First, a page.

2 Skills available within government |
8. The Cabinet Office is not doing enough to grow
government's core skills despite repeated recommendations by this
Committee in its reports in 2002 and 2007,
and despite the Cabinet Office's own study on using Consultants
in 1994. Since 2006,
the reliance on consultants in two key areas - ICT and programme
and project management - has increased from 50% to 60% of all
spend on consultancy.
The Civil Service fast stream programme is now being used to help
recruit people into these specialist areas, but it will take quite
a long time to develop people from entering the scheme to filling
Whilst departments endeavoured to fill senior management positions
with permanent staff, the Cabinet Office believes government is
at a competitive disadvantage as senior people can often earn
significantly more in the private sector.
The Cabinet Office told us that graduate recruitment was also
supplemented by hiring people directly with the skills required
and it had achieved good success at persuading people to swap
higher pay for the greater challenge of the public sector.
9. The Cabinet Office acknowledged that progress
in growing skills in these areas was not as fast as hoped because
departments find it difficult to persuade staff to stay in programme
and project management roles due to a preference for policy related
work. Similar programme
and project management roles in the private sector allow new recruits
to experience all aspects of the commercial and government sectors,
alongside relatively rapid career progression, hence making it
more difficult to attract these staff at junior levels into government.
10. The Cabinet Office does not have good data on
the experience of its key programme and project management staff,
including Senior Responsible Owners. This has limited its ability
to flexibly re-deploy people with these skills to the departments
and programmes where they are most needed.
In addition, people with these skills often don't spend long enough
in one post, or are moved to a job that doesn't use their skills.
The Cabinet Office explained that capability in programme and
project management is not necessarily just about technical qualifications.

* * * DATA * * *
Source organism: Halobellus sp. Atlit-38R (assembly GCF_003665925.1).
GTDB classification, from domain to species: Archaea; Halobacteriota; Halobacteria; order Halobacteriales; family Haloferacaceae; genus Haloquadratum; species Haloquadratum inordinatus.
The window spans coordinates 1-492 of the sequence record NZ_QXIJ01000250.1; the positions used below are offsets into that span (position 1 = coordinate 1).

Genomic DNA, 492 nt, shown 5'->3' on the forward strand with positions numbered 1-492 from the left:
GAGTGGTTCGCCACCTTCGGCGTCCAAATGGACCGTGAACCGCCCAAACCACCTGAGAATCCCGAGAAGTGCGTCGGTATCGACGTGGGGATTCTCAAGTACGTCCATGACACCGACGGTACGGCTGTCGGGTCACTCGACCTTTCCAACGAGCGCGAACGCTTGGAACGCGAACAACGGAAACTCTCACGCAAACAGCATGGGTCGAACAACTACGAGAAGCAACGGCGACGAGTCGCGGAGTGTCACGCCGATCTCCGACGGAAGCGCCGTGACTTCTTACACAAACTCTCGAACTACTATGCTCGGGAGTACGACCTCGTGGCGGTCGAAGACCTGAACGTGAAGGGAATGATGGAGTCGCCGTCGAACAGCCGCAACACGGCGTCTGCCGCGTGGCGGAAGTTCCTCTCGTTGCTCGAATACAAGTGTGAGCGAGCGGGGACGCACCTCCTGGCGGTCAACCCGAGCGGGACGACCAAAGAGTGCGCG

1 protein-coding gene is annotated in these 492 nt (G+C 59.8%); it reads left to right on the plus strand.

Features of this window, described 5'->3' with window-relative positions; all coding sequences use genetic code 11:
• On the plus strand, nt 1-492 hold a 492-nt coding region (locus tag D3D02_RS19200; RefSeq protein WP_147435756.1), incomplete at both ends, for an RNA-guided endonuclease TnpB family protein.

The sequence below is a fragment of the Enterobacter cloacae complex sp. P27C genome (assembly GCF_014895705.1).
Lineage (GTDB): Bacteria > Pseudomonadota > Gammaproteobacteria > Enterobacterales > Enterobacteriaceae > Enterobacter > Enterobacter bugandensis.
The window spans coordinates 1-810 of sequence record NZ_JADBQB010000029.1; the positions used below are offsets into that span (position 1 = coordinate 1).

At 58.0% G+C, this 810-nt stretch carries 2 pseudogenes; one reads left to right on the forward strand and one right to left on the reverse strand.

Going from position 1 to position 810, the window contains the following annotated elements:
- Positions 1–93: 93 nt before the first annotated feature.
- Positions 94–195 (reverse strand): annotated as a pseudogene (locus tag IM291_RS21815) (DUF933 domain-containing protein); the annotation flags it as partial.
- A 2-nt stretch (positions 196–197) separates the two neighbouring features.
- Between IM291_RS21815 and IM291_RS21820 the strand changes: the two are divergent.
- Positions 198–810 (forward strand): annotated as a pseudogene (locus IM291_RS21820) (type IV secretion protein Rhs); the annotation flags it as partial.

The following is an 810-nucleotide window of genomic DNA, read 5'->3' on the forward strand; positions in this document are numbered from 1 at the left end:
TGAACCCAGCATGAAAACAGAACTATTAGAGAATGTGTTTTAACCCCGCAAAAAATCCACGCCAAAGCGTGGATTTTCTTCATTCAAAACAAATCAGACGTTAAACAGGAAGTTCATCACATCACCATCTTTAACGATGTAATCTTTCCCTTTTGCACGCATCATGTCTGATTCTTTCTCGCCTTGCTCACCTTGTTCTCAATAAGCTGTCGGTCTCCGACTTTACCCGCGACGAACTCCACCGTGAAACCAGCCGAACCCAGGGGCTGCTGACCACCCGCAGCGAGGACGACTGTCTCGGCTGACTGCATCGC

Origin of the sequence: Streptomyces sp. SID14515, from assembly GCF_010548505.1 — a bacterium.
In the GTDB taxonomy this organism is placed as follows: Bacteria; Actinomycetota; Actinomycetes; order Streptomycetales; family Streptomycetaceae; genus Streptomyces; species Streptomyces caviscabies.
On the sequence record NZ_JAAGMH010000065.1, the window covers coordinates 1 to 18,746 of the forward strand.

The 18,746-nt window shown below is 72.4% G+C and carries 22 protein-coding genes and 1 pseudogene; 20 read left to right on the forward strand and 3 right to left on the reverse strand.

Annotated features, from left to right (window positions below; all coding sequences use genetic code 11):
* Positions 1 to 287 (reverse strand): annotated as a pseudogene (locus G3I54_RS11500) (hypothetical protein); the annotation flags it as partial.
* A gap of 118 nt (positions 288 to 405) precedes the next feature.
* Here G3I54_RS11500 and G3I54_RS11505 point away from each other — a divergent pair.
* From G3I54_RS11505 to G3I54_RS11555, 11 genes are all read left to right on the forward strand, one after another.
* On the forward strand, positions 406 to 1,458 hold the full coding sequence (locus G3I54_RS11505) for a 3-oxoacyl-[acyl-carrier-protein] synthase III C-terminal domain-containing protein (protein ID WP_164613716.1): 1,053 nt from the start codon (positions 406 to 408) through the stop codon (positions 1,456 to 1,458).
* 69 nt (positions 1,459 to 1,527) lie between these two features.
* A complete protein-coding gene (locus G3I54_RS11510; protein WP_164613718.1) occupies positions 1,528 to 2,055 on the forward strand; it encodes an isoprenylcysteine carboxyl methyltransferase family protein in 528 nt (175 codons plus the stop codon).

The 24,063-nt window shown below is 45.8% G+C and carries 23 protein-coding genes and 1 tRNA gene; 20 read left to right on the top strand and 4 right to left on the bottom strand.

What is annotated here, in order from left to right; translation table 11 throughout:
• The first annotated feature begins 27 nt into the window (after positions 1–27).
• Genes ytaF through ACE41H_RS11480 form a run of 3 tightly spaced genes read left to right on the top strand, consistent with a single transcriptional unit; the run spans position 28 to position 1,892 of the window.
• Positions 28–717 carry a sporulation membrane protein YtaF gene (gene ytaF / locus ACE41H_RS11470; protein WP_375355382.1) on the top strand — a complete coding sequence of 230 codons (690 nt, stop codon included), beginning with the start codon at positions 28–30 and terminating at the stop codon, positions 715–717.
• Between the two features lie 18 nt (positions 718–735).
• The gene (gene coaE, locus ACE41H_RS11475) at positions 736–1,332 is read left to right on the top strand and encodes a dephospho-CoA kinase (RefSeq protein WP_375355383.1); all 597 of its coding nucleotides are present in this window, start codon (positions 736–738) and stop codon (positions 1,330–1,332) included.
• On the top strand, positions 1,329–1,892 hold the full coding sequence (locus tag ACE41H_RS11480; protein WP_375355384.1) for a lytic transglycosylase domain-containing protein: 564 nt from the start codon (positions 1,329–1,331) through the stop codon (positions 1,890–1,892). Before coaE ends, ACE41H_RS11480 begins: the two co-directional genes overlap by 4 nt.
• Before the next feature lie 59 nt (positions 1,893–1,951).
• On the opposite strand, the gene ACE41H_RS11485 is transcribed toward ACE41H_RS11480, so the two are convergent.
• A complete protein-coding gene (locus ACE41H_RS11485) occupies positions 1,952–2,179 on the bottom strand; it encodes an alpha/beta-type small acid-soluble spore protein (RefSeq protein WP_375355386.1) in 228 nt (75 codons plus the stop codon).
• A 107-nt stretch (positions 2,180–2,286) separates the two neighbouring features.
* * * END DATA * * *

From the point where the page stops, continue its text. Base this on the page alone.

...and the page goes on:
It told us that government is trying to increase its ability to
redeploy staff across departments and slow down the movement of
skilled staff from one job to the next, in order to get maximum
use of the people it has internally.
11. There is expected to be a big dip in expenditure
on training and development due to the recent round of spending
cuts. The Cabinet
Office admitted that during a period of financial restraint, this
is one area likely to come under the most pressure. It explained
that there were many changes in government that are going through
the policy development stage. Once policies moved on to the implementation
stage there would likely be a resurgence in the use of consultants.
The Cabinet Office accepted that it seemed sensible that there
should be skills training prior to this phase to reduce the need
At the time of the hearing, it was carrying out a review of learning
and development to determine how much departments should invest
in training and how best to deliver it.
17 Q 1; Committee of Public Accounts Twenty-first Report
of Session 2001-02, Better value for money from professional
services, HC 309, conclusion 28; Committee of Public Accounts
Thirty-first Report of Session 2006-07, Central government's
use of consultants, HC 309, recommendation 7; Back
The Government's use of External Consultants: An Efficiency
Unit Scrutiny, Cabinet Office, 1994 Back
Qq 2 and 5: C&AG's Report, para 1.10 Back
Q 4 Back
Qq 59-62 Back
Q 131 Back
Q 99 Back
Q 59 Back
Qq 14 and 117 Back
Qq 99 and 100 Back
Q 119 Back
Q 51 and 100 Back
Qq 124 and 125 Back
Qq 48-51 Back
Q 125 Back
Q 124 Back